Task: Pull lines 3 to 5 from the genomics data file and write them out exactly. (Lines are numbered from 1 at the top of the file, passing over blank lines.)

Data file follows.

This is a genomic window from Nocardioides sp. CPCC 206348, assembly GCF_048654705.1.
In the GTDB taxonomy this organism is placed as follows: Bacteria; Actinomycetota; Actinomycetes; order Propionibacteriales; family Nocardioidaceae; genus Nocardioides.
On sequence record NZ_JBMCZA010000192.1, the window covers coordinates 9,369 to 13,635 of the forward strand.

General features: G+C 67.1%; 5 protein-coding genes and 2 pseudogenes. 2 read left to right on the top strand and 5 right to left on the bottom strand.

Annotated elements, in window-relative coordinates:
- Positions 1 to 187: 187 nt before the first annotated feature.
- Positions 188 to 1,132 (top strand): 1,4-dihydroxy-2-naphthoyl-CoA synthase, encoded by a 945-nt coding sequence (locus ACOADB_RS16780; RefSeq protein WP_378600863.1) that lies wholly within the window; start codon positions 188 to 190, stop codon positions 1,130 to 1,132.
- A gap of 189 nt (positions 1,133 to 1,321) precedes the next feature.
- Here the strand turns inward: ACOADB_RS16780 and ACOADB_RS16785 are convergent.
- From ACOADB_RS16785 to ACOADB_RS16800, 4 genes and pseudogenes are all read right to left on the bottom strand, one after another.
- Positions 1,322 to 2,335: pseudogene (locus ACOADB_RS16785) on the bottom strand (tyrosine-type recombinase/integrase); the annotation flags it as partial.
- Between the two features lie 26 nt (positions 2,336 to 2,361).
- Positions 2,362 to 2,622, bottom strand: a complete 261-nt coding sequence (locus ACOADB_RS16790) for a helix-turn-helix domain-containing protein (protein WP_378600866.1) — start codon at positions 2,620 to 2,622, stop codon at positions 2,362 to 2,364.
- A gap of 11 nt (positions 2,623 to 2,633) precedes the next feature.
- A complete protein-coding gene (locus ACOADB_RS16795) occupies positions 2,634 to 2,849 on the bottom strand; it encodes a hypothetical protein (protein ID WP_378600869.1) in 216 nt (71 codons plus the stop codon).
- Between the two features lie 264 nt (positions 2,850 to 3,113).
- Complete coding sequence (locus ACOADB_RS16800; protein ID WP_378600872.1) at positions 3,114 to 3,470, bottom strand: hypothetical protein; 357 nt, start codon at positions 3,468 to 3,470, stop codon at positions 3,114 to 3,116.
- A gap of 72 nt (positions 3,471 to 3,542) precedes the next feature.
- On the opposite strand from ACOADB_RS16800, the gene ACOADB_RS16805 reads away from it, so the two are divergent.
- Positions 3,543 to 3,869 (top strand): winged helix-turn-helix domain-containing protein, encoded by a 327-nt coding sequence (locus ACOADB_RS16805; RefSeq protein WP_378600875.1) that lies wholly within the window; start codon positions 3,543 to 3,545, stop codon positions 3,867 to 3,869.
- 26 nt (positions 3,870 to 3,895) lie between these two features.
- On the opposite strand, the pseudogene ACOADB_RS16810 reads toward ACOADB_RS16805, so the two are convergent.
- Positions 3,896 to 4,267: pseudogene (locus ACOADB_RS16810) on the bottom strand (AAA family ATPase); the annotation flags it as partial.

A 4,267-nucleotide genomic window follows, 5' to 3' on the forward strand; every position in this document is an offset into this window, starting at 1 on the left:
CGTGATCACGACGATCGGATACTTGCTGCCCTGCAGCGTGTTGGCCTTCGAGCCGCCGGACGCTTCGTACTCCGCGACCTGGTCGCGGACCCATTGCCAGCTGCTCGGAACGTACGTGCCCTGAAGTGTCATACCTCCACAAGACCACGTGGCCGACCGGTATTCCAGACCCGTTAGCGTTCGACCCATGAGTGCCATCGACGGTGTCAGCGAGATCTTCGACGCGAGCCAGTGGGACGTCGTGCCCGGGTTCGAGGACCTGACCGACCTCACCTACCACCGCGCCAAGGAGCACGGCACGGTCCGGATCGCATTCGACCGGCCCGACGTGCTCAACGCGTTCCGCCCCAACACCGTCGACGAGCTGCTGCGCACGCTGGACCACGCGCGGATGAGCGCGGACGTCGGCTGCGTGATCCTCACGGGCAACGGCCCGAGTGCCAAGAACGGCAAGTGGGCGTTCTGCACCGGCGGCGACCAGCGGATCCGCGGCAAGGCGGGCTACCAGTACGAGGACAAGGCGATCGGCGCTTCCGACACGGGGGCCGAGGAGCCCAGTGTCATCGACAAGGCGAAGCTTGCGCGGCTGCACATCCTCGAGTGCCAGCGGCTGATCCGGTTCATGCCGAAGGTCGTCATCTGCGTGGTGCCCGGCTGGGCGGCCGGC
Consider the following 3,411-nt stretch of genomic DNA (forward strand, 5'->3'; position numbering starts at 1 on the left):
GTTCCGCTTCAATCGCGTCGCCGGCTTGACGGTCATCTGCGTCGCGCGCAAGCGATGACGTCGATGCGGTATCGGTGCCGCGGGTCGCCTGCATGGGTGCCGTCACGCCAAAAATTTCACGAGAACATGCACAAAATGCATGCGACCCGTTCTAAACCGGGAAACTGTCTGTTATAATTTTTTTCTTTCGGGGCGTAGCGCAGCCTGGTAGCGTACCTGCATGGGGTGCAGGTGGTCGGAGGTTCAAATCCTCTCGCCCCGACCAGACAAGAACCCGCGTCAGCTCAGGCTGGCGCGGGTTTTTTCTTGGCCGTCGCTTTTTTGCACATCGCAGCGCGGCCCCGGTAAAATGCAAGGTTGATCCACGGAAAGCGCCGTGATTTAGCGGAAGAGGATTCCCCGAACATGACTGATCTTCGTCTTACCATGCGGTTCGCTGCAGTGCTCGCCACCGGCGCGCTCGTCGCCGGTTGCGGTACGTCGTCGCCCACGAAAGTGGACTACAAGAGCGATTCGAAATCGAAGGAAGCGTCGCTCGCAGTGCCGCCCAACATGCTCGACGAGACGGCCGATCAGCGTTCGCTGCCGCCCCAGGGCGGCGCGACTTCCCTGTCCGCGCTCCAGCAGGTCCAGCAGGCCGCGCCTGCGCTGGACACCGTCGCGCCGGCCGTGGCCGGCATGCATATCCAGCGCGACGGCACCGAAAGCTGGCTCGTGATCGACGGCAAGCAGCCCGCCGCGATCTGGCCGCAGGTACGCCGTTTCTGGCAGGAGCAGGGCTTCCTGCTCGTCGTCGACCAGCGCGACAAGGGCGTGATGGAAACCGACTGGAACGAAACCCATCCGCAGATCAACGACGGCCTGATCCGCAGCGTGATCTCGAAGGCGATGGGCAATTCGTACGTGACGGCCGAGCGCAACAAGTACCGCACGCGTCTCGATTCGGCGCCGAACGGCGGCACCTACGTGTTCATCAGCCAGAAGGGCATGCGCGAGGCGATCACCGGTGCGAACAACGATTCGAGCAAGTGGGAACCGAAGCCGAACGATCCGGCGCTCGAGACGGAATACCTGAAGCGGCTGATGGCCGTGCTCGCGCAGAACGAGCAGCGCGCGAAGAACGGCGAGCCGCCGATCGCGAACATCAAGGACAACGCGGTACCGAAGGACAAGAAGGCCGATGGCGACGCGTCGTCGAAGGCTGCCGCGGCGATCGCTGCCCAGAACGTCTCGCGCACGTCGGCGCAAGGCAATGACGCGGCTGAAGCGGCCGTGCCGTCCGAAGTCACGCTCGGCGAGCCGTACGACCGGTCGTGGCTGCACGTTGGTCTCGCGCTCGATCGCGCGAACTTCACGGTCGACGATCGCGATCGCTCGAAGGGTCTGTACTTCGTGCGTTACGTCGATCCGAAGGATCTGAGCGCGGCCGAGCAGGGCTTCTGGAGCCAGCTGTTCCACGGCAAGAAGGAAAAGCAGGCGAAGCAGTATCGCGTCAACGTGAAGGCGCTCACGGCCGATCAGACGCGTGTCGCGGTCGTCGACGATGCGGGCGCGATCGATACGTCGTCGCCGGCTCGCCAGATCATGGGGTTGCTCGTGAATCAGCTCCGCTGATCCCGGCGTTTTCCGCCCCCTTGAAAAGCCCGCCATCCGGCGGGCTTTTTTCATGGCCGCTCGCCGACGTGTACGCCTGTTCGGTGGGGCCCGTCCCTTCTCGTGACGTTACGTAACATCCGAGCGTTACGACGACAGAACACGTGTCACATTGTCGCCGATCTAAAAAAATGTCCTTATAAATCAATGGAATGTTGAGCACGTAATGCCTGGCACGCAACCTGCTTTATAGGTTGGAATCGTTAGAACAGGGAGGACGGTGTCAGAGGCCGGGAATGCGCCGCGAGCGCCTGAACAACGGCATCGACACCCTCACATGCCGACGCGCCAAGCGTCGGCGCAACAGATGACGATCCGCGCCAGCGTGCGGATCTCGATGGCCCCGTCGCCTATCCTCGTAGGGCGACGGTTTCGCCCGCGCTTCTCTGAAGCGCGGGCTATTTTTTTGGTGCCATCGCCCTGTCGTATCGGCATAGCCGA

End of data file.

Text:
On sequence record NZ_JBMCZA010000192.1, the window covers coordinates 9,369 to 13,635 of the forward strand.

General features: G+C 67.1%; 5 protein-coding genes and 2 pseudogenes. 2 read left to right on the top strand and 5 right to left on the bottom strand.

Annotated elements, in window-relative coordinates: